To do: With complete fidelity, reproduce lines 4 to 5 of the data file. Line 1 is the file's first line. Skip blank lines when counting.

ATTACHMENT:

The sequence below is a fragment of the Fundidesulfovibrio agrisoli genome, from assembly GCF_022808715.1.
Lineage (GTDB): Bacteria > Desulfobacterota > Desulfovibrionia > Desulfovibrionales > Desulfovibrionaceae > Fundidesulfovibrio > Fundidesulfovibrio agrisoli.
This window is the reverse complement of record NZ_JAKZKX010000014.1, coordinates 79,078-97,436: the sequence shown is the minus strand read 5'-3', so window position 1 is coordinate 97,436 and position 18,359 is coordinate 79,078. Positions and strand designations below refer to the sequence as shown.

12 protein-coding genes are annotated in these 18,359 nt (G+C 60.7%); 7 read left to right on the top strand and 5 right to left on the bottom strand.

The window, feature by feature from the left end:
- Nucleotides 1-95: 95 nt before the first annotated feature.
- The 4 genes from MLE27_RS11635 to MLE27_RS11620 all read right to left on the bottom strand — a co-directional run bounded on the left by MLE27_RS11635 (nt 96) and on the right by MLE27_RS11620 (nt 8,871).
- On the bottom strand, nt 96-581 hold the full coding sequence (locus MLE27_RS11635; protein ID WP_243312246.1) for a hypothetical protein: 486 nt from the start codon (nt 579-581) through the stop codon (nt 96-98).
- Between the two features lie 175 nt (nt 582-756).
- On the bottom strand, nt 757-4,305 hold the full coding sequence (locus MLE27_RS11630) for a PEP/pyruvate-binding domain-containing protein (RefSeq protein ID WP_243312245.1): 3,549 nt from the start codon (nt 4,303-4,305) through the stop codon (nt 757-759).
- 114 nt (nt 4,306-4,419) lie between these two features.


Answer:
12 protein-coding genes are annotated in these 18,359 nt (G+C 60.7%); 7 read left to right on the top strand and 5 right to left on the bottom strand.

The window, feature by feature from the left end: